In the last few days we've had our ups and downs but I'm willing at this point to go out on a limb and say that I like the framework. This is far from saying it's ultimately "right." The best analogy is that it enables you to view the world through another kind of monetary "map" as a topological one enables you to see things differently. What I like about it is it's descriptive potential.
It has given me some food for thought. My real focus has been in having the best understanding and conception of the monetary world as I can. Many of my current concerns are spoken to well with MMT-Modern Monetary Theory.
An example of the kind of stuff that I'm interested in right now is about the Clinton budget surpluses of the 90s
I was interested in perusing the MMT literature to see that many-notably Scott Fullwiler, Stephanie Kelton, etc-have written about the Clinton surplus. This subject interests me as I always took the surpluses as a point of pride-see we are the fiscally disciplined ones, you are the real spendthrifts-but have now come to think that liberal Democrats have allowed that to appeal to our vanity not realizing that the GOP has pulled a fast one. So now during Republican Administrations "deficits don't matter" but during Democrat Administrations they "matter again." Part of why Obama focused on deficits during the summer was the Clinton legacy.
This matters right now as we hear how the government can't do any funding of anything until the deficit is tames ignoring that we are in a recession and when we get out of it a large chunk of the deficit will automatically be cut, that clearly the bond market is not concerned about our debt. Then there's the MMT idea that in a fiat money system like ours neither the bond market or the Chinese, etc have any power to "discipline us" anyway.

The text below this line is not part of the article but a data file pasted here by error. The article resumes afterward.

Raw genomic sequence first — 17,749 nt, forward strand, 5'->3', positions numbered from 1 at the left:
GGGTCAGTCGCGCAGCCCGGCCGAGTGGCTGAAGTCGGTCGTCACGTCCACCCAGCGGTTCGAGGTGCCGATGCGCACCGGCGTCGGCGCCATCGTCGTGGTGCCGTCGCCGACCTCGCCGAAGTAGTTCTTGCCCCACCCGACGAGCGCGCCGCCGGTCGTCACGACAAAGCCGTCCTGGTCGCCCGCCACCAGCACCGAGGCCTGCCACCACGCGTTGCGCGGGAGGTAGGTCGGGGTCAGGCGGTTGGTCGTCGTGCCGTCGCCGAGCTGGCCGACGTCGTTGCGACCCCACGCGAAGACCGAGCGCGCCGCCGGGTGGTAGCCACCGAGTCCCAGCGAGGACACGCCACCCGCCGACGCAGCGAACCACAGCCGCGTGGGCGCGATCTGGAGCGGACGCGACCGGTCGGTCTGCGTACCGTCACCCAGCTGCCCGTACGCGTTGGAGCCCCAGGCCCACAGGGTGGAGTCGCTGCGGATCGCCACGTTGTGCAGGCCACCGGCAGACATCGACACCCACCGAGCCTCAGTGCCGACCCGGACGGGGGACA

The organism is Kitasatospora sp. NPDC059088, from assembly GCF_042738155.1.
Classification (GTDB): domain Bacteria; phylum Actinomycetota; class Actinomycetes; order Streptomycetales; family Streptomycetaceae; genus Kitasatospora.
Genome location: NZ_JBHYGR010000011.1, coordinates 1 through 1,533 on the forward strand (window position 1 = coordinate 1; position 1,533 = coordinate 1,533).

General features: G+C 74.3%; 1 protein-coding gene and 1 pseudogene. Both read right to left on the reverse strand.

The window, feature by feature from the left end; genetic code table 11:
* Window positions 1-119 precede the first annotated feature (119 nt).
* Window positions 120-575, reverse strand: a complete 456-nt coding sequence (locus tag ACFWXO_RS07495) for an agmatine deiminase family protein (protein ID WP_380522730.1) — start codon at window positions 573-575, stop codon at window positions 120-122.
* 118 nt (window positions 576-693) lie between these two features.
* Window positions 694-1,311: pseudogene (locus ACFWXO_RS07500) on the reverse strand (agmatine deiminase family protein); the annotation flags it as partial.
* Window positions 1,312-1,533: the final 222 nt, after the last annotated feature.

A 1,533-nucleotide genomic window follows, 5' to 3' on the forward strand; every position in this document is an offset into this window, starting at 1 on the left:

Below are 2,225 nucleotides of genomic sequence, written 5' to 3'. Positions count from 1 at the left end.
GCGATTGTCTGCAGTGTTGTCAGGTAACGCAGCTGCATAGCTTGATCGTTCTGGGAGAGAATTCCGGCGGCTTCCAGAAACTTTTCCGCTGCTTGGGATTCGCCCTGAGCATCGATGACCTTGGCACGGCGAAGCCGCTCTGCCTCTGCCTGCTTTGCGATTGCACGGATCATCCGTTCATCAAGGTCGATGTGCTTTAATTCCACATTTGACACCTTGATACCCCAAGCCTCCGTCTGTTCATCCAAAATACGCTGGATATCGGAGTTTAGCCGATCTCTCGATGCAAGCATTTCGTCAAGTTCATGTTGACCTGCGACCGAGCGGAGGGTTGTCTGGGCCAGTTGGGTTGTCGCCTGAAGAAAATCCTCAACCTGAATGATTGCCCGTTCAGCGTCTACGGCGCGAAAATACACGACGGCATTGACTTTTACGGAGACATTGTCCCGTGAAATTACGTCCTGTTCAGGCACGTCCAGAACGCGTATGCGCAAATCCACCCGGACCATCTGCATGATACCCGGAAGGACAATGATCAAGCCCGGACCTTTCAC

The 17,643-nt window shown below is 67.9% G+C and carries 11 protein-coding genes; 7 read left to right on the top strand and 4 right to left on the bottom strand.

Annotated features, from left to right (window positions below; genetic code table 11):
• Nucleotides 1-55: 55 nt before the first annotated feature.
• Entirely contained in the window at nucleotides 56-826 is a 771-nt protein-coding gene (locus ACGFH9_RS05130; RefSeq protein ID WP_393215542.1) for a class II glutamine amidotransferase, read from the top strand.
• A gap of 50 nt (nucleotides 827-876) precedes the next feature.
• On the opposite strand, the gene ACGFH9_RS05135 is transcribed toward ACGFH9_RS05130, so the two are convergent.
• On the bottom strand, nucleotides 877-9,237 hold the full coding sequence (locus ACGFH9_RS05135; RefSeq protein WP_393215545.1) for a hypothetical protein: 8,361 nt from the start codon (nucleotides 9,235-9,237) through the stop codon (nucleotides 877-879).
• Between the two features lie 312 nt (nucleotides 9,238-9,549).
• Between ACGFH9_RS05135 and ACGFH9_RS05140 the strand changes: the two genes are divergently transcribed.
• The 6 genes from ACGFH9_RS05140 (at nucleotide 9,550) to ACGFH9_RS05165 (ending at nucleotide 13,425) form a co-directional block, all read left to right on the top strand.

Modern Monetary Theory ((MMT) or "Chartalism" goes back to G.F. Knapp in 1895 which studies the monetary system under a fiat currency.
MMT " views money as a "creature of the state". Chartalism is the belief that money or "the unit of account" is determined by a Sovereign government or other governing authority. This contrasts with mainstream views of money as having arisen by people spontaneously agreeing to use precious metals as a medium of exchange."
Keynes himself was interested in it when he wrote his "Treatise on Money" in 1930.
It seems that since the Nixon Shock it really has come into its own as the currency now has no relation to the price fluctuations of any movements of specific commodities.
There are many good sites but I think Pragmatic Capitalism with Culleen Roche is very user friendly. While many of the MMTers feel like others willfully misunderstand their views I think that likely a lot of it is not wilful-some very well may be. Some of it is because you have to really go out of your way to understand it but from what I have seen so far the payoff seems worth it.
For example, see Cullen's discussion of Austrian's dismissing MMT after having some interest in them. The interest is because "Austrians and MMTers have more in common than one might presume. The most glaring similarity is with regards to the Fed and the government’s role in the financialization of our economy and what I have described as “cannibalistic capitalism”. MMTers and Austrians would both agree that the Fed’s role in the marketplace is an example of government overstepping its boundaries. We would also agree that the government must be very precise in the ways in which it intervenes in the private sector. As I often say, government is a tool utilized by the private sector FOR the private sector. If government is used in abusive, corruptive, or other ways that become detrimental to the prosperity of the private sector then the citizens of that nation should very seriously reconsider its existence. "